Regular servicing of your septic tank is necessary to keep it flowing correctly and to extend the life of the septic system. Hurley Backhoe Services can install a new septic tank or clean and maintain your current septic system and keep it functioning properly for years to come. Contact our friendly staff at 910-571-0698 or use our hand contact page to request a quote on your job or for more information about Hurley’s Backhoe Services.
Septic Tank Installation and Service
We are certified grade IV septic installer in the state of North Carolina. Industrial certifications for all types of septic systems allowed in our state.
With over 50 years experience, there is not much we haven’t seen . This allows us a step ahead when it comes to septic repairs. It doesn’t always have to be the nightmare you see on television. Our experience allows us to find the best and most cost effective route possible when tackling your septic repair.
Our knowledgeable and courteous staff will work hard to resolve your septic pumping needs and leave you with the cleanest most effective job possible.
Years of installing and repairing septic systems allows us to evaluate your system with an edge on our competition by knowing what to look for to help prevent issues in the future and giving our clients peace of mind about their investment.
How Septic Tanks Work
A septic tank consists of one or more concrete or plastic tanks one end is connected to an inlet wastewater pipe and the other to a septic drain field. Generally these pipe connections are made with a T pipe, allowing liquid to enter and exit without disturbing any crust on the surface. Today, the design of the tank usually incorporates two chambers, each equipped with a manhole cover, and separated by a dividing wall with openings located about midway between the floor and roof of the tank.
Wastewater enters the first chamber of the tank, allowing solids to settle and scum to float. The settled solids are anaerobically digested, reducing the volume of solids. The liquid component flows through the dividing wall into the second chamber, where further settlement takes place. The excess liquid, now in a relatively clear condition, then drains from the outlet into the septic drain field, also referred to as a leach field, drain field or seepage field, depending upon locality. A percolation test is required prior to installation to ensure the porosity of the soil is adequate to serve as a drain field.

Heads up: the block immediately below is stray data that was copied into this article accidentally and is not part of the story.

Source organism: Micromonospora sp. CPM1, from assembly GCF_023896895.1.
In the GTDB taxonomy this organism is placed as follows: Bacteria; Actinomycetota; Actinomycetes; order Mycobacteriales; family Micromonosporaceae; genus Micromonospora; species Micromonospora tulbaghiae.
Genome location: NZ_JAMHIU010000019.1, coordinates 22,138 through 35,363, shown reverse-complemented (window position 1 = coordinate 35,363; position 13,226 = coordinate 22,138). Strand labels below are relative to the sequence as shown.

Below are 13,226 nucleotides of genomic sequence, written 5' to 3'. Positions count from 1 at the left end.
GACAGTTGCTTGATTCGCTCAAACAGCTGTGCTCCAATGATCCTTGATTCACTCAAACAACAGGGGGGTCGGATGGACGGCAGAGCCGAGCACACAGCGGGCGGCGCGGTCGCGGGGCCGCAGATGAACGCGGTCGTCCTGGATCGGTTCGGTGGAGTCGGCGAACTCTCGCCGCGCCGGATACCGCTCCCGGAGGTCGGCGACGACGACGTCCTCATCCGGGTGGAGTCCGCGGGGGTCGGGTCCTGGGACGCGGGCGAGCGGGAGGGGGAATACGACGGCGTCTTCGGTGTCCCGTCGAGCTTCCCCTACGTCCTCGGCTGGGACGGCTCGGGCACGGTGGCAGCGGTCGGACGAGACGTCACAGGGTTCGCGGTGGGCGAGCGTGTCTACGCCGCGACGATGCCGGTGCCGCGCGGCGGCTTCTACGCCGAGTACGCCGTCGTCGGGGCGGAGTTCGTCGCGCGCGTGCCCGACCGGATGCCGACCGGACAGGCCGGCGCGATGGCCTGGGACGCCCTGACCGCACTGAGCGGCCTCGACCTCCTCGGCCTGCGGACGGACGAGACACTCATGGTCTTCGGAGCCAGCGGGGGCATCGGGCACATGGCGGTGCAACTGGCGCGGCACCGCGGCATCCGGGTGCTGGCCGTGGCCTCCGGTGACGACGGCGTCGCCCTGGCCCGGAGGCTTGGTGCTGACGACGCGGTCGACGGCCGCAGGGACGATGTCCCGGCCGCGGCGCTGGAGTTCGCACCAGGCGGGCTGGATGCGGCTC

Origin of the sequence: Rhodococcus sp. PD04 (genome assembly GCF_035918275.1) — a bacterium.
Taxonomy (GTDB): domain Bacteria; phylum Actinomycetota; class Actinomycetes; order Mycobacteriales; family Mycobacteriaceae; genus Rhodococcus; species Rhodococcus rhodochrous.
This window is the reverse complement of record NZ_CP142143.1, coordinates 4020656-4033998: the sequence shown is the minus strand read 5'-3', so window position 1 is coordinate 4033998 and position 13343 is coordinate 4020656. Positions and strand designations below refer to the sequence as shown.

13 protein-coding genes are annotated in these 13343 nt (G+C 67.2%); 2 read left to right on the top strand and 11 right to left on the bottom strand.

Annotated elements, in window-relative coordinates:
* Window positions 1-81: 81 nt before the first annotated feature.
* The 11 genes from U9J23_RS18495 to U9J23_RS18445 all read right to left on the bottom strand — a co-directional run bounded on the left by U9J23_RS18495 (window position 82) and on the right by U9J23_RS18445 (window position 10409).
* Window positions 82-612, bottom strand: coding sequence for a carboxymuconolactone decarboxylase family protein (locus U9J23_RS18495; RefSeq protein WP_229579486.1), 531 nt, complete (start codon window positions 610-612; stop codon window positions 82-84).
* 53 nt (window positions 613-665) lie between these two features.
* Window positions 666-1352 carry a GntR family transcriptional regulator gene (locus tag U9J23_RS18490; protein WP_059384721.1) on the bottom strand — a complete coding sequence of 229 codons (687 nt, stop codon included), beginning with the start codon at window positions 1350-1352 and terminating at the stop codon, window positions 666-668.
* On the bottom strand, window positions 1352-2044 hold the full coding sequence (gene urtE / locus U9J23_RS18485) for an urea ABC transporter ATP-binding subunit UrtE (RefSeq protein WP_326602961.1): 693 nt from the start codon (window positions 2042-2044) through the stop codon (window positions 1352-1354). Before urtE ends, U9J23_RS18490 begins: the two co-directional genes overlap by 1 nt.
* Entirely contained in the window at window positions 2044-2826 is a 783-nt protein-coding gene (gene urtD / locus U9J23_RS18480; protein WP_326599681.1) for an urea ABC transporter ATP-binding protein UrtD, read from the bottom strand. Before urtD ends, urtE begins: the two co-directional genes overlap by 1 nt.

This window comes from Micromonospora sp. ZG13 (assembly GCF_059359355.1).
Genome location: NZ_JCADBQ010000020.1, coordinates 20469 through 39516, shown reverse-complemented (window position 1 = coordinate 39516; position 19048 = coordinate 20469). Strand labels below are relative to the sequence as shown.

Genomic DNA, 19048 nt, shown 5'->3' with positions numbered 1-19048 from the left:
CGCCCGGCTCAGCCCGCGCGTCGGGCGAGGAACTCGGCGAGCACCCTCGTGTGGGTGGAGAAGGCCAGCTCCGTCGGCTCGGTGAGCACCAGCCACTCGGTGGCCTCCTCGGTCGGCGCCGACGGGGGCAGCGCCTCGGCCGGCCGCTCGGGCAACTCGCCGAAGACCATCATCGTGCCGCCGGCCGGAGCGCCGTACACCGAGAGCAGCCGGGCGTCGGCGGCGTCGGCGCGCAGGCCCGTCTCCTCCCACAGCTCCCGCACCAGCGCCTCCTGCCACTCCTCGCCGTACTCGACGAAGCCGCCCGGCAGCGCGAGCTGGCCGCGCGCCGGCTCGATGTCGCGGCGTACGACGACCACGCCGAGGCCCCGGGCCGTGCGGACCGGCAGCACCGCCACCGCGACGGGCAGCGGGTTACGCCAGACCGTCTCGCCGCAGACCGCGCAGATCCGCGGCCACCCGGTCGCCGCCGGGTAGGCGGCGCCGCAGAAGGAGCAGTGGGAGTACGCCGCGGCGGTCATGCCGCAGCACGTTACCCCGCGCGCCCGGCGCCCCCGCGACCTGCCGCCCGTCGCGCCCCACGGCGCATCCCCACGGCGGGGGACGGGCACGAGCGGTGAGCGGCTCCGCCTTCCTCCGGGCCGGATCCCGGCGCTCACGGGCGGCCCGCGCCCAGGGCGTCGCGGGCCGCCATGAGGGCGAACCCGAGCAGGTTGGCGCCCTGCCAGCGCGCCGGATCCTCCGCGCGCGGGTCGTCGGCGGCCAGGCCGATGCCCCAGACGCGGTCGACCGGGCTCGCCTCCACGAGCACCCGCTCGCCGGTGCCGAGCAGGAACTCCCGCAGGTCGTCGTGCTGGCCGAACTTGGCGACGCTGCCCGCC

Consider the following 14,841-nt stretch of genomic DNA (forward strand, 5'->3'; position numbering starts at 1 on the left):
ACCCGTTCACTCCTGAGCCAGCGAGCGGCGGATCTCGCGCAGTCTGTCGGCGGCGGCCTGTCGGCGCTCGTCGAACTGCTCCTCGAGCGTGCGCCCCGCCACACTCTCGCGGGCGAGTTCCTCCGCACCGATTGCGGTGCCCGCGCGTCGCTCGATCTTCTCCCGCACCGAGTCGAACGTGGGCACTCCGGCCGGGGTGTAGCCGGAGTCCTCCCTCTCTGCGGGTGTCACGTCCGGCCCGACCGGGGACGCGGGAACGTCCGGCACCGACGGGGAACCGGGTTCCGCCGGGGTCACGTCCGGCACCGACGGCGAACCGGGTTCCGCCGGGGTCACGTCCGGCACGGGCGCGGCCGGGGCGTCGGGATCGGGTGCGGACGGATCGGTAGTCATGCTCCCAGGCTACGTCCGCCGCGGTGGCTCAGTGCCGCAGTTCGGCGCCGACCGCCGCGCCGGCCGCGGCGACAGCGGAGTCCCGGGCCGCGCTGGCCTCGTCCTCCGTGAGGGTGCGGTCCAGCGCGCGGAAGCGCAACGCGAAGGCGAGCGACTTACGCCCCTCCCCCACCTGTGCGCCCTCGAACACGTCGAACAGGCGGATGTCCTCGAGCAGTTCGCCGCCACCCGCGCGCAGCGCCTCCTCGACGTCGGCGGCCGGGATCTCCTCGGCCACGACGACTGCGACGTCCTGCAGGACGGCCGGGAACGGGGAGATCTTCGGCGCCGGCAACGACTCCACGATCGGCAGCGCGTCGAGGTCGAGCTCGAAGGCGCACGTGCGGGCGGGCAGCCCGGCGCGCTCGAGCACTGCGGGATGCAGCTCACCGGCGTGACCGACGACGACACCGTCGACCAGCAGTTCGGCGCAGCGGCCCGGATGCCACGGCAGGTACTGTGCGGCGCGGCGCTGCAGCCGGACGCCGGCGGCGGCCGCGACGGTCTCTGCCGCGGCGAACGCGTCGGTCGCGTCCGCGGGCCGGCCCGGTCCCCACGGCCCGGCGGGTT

The remaining impurities are trapped and eliminated in the soil, with the excess water eliminated through percolation into the soil, through evaporation, and by uptake through the root system of plants and eventual transpiration or entering groundwater or surface water. A piping network, often laid in a stone-filled trench, distributes the wastewater throughout the field with multiple drainage holes in the network. The size of the drain field is proportional to the volume of wastewater and inversely proportional to the porosity of the drainage field. The entire septic system can operate by gravity alone or, where topographic considerations require, with inclusion of a lift pump. Certain septic tank designs include siphons or other devices to increase the volume and velocity of outflow to the drainage field. These help to fill the drainage pipe more evenly and extend the drainage field life by preventing premature clogging.